Just Electric

Andretti aiming for a big step forward

For American team MS&AD Andretti, Season 4 wasn’t the easiest of times.

Despite having a positive first half of the season – scoring points in four out of six races – the second half did not go as expected.

One solitary points finish in the last six races led to them finishing at the bottom of the Teams’ Championship standings; but with the upcoming arrival of a new era in electric racing, the squad – now partnered with BMW – aims to make a big step forward next season.

MS&AD Andretti’s 2017-18 ABB FIA Formula E Statistics:

Wins: 0

Podiums: 0

Poles: 0

Fastest Laps: 0

Best Result: 6th
(da Costa in Hong Kong Race 1)

Championship Points: 24

Constructors’ Championship: 10th

It was Antonio Felix da Costa’s second season with the outfit. In the first weekend of the season, he teamed up with Toyota WEC driver Kamui Kobayashi. There was initially some confusion over Kobayashi’s entry, as the entry list released by the FIA had Tom Blomqvist in that seat. The team later announced that the Japanese would do a one-off, and the British driver would join the team full-time in Marrakesh.

The team collected eight points in the first two rounds, and would score again in Morocco, as Blomqvist finished P8 on his debut. As the fully-electric championship travelled to the Americas, the team collected two more point finishes in Santiago and Mexico City.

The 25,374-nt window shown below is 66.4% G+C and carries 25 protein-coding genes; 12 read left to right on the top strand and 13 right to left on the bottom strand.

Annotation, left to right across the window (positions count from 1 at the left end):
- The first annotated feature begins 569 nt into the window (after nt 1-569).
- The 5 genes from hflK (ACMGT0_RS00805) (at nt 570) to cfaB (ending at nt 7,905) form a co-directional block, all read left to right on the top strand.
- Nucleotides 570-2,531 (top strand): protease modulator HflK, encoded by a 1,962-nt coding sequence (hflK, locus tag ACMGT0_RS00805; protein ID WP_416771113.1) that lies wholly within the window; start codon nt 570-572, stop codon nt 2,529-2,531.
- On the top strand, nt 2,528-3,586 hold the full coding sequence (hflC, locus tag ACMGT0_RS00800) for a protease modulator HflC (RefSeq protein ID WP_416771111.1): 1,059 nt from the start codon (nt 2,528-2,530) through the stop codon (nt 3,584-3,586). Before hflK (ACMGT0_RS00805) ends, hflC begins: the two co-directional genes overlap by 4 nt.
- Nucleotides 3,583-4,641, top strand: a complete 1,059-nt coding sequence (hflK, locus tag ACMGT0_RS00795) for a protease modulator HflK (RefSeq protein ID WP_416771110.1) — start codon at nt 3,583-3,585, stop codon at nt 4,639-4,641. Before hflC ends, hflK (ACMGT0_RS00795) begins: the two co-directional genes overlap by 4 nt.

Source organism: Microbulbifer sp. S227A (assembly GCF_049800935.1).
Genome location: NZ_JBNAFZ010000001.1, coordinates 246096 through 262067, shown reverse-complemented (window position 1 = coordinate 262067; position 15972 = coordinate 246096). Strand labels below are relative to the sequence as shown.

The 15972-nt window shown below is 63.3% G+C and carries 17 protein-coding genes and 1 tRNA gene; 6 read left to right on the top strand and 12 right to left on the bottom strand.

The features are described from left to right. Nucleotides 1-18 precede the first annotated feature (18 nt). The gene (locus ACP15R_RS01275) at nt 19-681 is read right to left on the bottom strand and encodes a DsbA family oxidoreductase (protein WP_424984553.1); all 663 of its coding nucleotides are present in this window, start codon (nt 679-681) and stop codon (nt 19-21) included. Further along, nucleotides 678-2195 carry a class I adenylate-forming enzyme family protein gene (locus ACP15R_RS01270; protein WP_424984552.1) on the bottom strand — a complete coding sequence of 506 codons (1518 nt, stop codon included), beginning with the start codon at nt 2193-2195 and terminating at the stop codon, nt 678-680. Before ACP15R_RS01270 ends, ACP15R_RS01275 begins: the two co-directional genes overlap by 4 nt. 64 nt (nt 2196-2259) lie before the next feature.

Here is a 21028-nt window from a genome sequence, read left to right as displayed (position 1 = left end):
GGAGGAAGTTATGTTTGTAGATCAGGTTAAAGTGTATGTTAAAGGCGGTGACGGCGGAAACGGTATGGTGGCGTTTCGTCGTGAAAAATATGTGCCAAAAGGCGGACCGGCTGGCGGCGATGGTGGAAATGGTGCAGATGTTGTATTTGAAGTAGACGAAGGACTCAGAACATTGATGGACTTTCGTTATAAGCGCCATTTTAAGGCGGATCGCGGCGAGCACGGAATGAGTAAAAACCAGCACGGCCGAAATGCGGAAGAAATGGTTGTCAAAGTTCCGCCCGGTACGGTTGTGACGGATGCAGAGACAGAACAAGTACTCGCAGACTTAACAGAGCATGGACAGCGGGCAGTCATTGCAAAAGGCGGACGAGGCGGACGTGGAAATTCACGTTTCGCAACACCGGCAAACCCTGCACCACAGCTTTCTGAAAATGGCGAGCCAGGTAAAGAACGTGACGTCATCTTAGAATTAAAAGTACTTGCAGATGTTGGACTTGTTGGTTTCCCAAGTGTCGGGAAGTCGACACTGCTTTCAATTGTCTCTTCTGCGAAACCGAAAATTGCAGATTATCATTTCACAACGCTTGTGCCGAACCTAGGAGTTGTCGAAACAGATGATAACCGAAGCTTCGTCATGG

In the following four races, MS&AD Andretti was unable to score points. Ahead of the Berlin ePrix, the team announced that Stéphane Sarrazin was joining them, replacing Tom Blomqvist. Sarrazin, who had previously driven for Venturi and TECHEETAH, made his first Season 4 appearance on German soil.

Four points were collected in Zürich, before the team’s home race in New York, where misfortunes struck the team again, and Andretti finished the last race of the season with no points in the bag.


António Félix da Costa

Wins: 0

Poles: 0

Fastest Laps: 0

Best Result: 6th

Drivers’ Championship: 15th (20 points)

Season 3 had been a tough one for the Portuguese, and the aims were to improve the car’s performance to be back in the points-scoring positions.